Updated August 4, 2016
What is Zika Virus?
Zika virus is a mosquito-borne disease that, in about 80% of cases of people infected, causes no symptoms at all. In others, symptoms are minor and include fever, rash, headaches, pink eye, and joint pain. Zika virus remains a level 2 travel advisory in affected countries, meaning travellers and potential travellers should practice enhanced precautions. When a travel health advisory reaches level 3, travellers are asked to avoid nonessential travel to the affected areas. This is not the case for Zika at the moment.
Who is at risk?
Zika virus can infect anyone bit by a mosquito carrying the disease. It can also be transmitted sexually or by infected mother to baby. Zika is only a serious risk to a portion of the population who are pregnant or are trying to get pregnant. Pregnant women are advised to discuss their travel plans with a healthcare provider to assess their risks and options for travel to the affected areas. The virus may be harmful for pregnant women and their babies, as links to microcephaly are being investigated. Microcephaly is a congenital condition where a baby’s head is smaller than normal. It is associated with incomplete brain development. The link between Zika and microcephaly resulted after a high number of babies born in Brazil — which has had the disease since 2015 — were born with this birth defeat.
Where is Zika present?
We’ve made note of the most recent recorded number of cases by the World Health Organization (updated May 20, 2016) in our most common tourist destinations:
|Country||# of cases (date reported)||Population size|
|Aruba||Number of cases not found||102,911|
|Barbados||3 (Jan. 15)||284,644|
|Brazil||1.2 million (Feb. 4)||200.4 million|
|Costa Rica||1 (Jan. 27)||4.872 million|
|Cuba||1 (April 13)||11.38 million|
|Dominican Republic||10 (Jan. 27)||10.4 million|
|Hawaii (United States)||4 (Feb. 17) Travel associated cases||1.42 million|
|Jamaica||1 (Feb. 3)||2.715 million|
|Mexico||3 (Dec. 2015)||122.3 million|
|Panama||5 (Dec. 2015)||3.865 million|
|Puerto Rico||1 (Dec. 31, 2015)||3.548 million|
|Saint Martin and St. Maarten||1 (Jan. 21)||74,852|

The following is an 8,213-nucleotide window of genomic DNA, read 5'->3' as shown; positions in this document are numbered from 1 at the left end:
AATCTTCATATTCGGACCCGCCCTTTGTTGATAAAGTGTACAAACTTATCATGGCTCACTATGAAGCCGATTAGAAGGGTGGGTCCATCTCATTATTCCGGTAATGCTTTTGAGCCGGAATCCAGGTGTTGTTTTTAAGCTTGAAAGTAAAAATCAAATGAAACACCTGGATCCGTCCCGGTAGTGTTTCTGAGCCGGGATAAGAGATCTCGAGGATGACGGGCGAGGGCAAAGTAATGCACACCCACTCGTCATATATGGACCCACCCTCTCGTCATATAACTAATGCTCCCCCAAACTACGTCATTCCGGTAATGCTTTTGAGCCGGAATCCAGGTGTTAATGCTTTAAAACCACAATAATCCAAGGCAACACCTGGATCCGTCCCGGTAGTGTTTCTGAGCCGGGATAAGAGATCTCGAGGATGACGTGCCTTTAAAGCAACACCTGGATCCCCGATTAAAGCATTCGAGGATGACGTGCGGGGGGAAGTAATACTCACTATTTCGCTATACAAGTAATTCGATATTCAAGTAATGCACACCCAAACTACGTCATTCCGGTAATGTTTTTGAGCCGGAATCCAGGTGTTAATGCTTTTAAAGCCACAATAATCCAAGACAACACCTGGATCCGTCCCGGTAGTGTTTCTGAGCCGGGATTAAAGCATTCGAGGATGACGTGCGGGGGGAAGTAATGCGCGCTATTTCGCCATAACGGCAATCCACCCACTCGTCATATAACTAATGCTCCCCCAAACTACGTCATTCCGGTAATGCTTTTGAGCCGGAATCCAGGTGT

|Saint Vincent and the Grenadines|
|Trinidad and Tobago|
|U.S. Virgin Islands|
Other cases have been reported in American Samoa, Fiji, Samoa, Marshall Islands, New Caledonia, Tonga, and Cape Verde Africa. The largest affected area from the Zika Virus to date is Brazil, with an estimated 1.2-million cases. The World Health Organization has also reported that as of January 2, there were 3,174 suspected cases of microcephaly identified in the country. Investigations into the link between the virus and birth defects are still ongoing.
Has Zika reached Canada and the US?
There have been 180 reported cases of Zika in Canada and 1,600 reported cases in the US, according to this CHCH news clip. Of the reported cases in Canada, 37 were women and 7 were confirmed pregnant women, according to this article in the National Post. Most of the cases were travel-related, where people contracted the virus abroad. One case was sexually transmitted and one case was transmitted from mother to child (but did not cause microcephaly).
As of August 1, the U.S. Center for Disease Control and Prevention announced that pregnant women, or those trying to conceive, should not travel to the Wynwood neighbourhood, a one-square mile section of Miami. Southern Florida has been added to the list of travel health notices for the Zika virus after 14 reported cases in Miami. The virus is not anticipated to spread to Canada or even throughout the US as this type of virus can not survive in cold climates.